Jesus says, To anyone who has, more will be given and he will grow rich; from anyone who has not, even what he has will be taken away. Jesus here is not primarily speaking about earthly economics, but of spiritual wealth. Christian discipleship requires real investment to show a great return. Like the Easter Tomb, our church door is open. Like the Easter Tomb, perhaps you find an emptiness within you. These things point to something greater, something divine, something real but still unseen. I urge you to begin coming back to Mass again, because Jesus reveals himself in surprising, personal, and beautiful ways to his disciples and friends.

The New Passover Lamb

April 1, 2021

Holy Thursday

The Lord gave specific instructions to Moses and Aaron for the feast of Passover—commandments containing secret significance only later to be revealed. Every Hebrew family had to procure a lamb, a year-old male without blemish, one apiece for each household. If a family was too small for a whole lamb they were to join the nearest household in obtaining one and feast in the same house together. The lamb could not to be eaten raw nor boiled in water, but had to be roasted, baked whole and entire, once some of its blood had been taken to be dabbed on the house’s doorposts and lintel. The whole community of Israel was to celebrate this feast and no one was to go outdoors until morning.

The first Passover was held for the salvation of God’s people, so that deadly judgment would pass over their households and they would no longer be slaves in Egypt. Once they were freed, they continued keeping the Feast of Passover, renewing and celebrating their great deliverance by God’s power. All of these were signs and symbols of things to come, of the still-greater things which came with Christ.

At the Last Supper, Jesus told to his apostles, “I have eagerly desired to eat this Passover with you.” The Gospels note the bread and wine on the table, in accord with the Jewish Passover tradition, but where is the lamb at the center of the meal?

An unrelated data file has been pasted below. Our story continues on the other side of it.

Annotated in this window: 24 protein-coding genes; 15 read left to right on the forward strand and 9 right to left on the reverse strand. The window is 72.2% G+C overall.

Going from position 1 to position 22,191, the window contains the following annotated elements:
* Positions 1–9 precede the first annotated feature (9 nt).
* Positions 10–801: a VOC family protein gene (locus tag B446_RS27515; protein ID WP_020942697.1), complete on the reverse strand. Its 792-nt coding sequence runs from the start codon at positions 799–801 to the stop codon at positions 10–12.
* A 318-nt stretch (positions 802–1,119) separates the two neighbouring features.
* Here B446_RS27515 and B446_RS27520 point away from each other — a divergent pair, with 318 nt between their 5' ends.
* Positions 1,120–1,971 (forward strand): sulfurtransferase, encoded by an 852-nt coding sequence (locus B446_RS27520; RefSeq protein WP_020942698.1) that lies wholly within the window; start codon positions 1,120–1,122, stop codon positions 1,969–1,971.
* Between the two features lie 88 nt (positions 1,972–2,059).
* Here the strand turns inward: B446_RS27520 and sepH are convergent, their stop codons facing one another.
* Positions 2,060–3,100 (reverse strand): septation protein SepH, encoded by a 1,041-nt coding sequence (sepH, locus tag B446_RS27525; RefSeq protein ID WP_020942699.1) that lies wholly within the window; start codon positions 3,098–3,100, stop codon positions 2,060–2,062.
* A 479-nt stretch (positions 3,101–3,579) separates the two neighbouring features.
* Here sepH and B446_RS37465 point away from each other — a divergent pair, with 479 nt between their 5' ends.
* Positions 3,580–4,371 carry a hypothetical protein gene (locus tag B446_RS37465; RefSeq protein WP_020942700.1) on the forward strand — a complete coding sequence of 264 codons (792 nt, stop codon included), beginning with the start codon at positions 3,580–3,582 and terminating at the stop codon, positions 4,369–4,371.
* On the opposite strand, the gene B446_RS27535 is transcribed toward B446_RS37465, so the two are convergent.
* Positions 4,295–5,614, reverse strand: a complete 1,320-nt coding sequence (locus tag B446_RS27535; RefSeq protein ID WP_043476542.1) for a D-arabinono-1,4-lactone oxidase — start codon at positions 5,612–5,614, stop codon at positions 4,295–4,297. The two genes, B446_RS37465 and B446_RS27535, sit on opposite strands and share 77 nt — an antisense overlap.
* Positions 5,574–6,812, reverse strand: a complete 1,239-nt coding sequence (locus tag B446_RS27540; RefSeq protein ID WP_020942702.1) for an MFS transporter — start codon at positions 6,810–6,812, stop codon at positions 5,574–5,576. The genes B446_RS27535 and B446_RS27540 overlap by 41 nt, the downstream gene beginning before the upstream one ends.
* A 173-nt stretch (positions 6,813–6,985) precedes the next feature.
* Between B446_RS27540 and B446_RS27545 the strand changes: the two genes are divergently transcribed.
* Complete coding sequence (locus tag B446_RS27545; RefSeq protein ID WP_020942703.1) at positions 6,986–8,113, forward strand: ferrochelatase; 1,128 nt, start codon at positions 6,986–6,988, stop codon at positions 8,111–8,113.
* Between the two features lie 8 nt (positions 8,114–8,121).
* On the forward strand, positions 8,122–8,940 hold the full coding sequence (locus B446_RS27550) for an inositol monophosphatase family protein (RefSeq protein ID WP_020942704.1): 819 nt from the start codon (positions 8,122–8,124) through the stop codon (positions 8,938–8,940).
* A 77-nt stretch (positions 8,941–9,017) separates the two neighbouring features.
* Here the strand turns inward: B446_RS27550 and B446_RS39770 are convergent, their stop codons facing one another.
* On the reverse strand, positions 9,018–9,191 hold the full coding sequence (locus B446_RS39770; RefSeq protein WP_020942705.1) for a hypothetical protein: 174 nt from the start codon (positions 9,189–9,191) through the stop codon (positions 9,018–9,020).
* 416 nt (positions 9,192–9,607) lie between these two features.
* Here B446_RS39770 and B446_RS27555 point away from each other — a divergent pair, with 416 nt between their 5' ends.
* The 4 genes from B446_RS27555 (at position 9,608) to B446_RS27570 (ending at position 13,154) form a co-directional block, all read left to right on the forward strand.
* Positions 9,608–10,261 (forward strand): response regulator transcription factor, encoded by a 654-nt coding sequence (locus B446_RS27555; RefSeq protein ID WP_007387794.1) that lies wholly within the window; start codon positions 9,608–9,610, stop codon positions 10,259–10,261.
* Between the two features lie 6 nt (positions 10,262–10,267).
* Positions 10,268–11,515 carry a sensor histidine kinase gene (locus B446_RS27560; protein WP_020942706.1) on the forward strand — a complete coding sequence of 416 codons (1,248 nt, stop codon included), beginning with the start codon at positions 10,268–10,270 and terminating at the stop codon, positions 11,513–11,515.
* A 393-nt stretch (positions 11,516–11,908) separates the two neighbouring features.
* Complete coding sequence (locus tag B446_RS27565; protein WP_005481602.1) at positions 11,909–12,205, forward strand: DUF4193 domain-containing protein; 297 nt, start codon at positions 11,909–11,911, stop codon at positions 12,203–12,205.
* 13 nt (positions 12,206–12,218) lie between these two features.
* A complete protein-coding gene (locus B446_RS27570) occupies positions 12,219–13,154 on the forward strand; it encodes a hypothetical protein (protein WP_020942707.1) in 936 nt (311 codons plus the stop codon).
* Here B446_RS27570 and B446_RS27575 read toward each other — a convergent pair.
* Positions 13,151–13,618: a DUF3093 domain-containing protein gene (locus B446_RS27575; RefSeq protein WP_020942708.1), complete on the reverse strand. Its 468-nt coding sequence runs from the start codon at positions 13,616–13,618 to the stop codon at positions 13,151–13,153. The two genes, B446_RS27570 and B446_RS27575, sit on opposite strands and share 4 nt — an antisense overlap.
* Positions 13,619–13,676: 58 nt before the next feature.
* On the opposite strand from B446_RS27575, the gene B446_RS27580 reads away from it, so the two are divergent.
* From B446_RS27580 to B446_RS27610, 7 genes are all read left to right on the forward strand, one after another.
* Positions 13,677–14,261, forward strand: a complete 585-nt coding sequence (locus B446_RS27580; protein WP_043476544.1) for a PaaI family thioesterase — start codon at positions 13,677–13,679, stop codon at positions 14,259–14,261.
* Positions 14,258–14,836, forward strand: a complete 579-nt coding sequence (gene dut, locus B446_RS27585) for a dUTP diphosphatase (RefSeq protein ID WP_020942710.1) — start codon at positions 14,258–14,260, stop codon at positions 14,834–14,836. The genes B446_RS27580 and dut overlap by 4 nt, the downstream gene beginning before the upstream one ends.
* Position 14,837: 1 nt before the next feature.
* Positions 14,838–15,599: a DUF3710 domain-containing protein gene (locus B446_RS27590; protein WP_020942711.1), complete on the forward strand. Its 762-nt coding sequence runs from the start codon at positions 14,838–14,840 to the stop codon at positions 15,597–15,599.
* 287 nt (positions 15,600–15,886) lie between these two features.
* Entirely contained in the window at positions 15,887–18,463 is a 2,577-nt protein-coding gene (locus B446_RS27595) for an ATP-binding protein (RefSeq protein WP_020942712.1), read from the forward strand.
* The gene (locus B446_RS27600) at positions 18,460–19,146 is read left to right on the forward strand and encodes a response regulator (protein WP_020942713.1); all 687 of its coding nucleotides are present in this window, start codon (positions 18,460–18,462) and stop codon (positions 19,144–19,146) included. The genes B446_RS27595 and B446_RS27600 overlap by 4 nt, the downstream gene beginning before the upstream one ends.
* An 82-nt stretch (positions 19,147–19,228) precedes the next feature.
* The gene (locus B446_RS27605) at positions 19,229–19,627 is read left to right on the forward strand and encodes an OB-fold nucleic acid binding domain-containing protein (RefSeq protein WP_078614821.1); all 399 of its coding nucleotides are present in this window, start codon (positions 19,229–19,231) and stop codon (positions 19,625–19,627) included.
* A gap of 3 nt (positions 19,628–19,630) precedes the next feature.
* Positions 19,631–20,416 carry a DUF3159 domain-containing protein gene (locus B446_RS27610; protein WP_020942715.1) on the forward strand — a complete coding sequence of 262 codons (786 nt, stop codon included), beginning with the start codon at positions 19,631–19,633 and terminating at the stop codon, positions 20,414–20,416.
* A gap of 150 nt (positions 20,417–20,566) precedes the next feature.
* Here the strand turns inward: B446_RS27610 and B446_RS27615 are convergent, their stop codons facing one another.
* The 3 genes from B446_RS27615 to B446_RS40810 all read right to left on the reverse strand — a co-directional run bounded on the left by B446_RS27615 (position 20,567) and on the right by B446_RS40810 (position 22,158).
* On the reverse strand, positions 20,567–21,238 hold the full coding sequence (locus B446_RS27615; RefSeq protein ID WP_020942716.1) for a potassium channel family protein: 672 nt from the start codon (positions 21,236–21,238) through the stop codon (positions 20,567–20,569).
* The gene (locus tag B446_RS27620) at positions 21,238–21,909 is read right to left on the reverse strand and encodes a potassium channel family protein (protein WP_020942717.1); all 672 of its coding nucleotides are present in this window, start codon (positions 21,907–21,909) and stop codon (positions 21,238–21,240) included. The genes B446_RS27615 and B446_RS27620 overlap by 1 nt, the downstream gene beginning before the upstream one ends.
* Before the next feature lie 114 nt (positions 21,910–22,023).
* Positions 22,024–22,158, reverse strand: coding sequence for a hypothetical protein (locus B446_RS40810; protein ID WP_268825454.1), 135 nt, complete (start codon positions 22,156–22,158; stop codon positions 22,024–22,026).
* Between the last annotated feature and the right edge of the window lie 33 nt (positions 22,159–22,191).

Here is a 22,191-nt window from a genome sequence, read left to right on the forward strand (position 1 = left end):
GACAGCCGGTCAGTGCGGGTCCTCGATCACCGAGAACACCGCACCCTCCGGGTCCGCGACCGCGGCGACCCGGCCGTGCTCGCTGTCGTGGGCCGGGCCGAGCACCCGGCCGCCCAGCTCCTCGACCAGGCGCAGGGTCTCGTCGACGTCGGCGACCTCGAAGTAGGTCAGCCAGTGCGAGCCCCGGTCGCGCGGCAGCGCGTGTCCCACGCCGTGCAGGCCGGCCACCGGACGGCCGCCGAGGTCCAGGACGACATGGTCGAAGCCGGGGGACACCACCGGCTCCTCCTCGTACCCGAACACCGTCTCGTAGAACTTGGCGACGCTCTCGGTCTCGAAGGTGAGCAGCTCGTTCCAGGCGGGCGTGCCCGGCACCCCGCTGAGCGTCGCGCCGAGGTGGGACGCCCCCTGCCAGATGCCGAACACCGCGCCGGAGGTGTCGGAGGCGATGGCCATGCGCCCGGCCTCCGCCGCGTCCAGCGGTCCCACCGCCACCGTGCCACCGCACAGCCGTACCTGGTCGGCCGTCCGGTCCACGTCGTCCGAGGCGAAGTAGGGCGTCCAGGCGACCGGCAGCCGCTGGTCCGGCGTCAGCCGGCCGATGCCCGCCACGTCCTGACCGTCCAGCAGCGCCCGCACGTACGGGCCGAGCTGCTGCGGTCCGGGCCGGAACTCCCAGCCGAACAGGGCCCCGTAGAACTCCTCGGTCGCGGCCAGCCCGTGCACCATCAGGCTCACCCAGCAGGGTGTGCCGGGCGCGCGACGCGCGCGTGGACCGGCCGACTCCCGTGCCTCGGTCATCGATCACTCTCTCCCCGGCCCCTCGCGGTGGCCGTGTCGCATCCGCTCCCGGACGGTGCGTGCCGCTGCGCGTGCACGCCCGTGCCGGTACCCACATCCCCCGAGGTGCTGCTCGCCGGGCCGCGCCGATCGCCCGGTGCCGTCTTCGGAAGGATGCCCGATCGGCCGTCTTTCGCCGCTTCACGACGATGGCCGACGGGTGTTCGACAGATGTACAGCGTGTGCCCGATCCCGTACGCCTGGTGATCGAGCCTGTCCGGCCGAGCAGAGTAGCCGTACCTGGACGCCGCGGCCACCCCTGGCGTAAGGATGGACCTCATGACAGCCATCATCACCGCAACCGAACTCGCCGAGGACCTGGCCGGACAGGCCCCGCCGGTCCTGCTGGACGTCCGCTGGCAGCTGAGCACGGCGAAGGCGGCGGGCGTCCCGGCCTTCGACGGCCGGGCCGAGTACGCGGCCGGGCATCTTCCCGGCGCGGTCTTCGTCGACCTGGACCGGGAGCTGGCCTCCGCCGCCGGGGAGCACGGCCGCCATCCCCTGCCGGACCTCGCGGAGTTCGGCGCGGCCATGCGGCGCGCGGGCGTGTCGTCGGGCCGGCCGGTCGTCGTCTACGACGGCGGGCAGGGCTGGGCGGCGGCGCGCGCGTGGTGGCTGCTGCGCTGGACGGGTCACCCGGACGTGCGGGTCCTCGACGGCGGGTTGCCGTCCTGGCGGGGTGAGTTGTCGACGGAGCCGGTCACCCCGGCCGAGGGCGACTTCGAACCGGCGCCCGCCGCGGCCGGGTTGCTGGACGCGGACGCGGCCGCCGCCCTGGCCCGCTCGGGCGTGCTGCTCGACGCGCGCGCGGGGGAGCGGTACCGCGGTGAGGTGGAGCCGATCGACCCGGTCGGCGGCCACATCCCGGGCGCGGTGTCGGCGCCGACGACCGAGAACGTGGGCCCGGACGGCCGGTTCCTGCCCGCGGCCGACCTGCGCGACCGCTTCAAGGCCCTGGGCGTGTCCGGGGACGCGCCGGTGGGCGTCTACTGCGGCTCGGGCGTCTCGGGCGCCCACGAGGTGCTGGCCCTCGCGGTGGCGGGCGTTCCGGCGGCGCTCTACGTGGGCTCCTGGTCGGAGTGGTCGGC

The Lord Jesus, on the night he was handed over, took bread, and, after he had given thanks, broke it and said, “This is my body that is for you. Do this in remembrance of me.” In the same way also the cup, after supper, saying, “This cup is the new covenant in my blood. Do this, as often as you drink it, in remembrance of me.

Jesus asked the apostles that night, “Do you realize what I have done for you?” Jesus is the Passover Lamb of God: an innocent young man, unblemished by sin, whose blood is poured out upon the vertical and horizonal beams of the Cross, to free and save all within his house. Tonight we gather in one house, Christ’s Church, as a family, joining with other households together at Mass, to really receive in the form of baked bread Jesus’ whole self. As St. Augustine once preached to newly baptized Christians: “Recognize in the bread what hung on the cross, and in the cup what flowed from his side. [T]hose old sacrifices of the people of God…represented…this single one that was to come.”

Jesus’ sacrifice saves us from deadly judgment and slavery to sin, and at this meal we renew and rejoice in our great deliverance through him. By God’s grace, may we always have priests and the freedom to offer the Mass on earth, and the grace to never wander off from God’s house into the outer darkness until the first light of the new dawn breaks—when Jesus Christ returns in glory.

Jesus asks his apostles, “Do you realize what I have done for you?” Do you realize what Jesus has done for you? Know that he has eagerly desired to share this Passover with you.

A Homily Series on The Apostles’ Creed for Lent (Year B)

March 21, 2021

I believe in God,
the Father almighty,
creator of heaven and earth.

I believe in Jesus Christ, his only Son, our Lord,
He was conceived by the power of the Holy Spirit
and born of the virgin Mary.

He suffered under Pontius Pilate,
was crucified, died and was buried,
he descended into hell,
on the third day he rose again from the dead,

He ascended into heaven,
and is seated at the right hand of God the Father Almighty
from there He will come to judge the living and the dead.